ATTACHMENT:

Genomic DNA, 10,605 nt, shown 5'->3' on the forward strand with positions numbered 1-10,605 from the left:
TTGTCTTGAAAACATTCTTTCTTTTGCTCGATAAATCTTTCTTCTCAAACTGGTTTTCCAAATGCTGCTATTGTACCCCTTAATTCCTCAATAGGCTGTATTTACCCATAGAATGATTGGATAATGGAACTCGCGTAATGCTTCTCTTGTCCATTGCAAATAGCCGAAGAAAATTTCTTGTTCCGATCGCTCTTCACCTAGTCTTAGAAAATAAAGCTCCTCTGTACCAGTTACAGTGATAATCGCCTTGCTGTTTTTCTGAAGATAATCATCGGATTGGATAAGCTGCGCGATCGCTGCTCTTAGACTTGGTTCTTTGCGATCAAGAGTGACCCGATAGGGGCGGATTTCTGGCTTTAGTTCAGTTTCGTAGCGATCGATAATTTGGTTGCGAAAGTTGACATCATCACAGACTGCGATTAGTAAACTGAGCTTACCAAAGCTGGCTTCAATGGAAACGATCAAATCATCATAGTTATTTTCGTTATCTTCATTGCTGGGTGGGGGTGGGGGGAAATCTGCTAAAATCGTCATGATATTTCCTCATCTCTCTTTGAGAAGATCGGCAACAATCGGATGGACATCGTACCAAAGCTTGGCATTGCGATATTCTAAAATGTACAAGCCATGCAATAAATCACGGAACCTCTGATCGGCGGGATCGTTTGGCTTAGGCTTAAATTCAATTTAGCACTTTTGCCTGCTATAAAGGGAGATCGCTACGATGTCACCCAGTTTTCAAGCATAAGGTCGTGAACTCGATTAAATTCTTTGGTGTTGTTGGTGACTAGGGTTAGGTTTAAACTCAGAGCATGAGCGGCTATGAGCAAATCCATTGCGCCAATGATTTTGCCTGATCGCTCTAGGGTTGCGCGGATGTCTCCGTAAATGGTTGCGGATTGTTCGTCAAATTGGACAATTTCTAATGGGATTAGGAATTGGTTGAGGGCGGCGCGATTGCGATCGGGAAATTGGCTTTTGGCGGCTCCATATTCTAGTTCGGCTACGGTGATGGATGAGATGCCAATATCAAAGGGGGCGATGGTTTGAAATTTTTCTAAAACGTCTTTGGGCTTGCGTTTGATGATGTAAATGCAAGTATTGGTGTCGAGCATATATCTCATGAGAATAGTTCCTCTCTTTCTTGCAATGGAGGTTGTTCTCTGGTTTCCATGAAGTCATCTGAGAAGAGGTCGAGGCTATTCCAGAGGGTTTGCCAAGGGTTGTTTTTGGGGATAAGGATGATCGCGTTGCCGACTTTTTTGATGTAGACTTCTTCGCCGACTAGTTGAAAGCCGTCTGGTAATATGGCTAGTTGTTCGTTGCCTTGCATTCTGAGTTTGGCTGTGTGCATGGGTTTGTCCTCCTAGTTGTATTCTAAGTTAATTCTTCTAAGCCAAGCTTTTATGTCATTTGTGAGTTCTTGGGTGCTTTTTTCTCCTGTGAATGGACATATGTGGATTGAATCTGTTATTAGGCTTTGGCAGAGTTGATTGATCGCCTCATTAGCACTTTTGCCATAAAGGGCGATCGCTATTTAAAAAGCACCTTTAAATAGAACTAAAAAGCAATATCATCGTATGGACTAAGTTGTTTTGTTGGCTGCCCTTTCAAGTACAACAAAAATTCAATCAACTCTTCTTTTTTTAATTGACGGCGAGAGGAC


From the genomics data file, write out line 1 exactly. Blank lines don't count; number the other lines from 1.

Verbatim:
Genomic DNA, 10,605 nt, shown 5'->3' on the forward strand with positions numbered 1-10,605 from the left: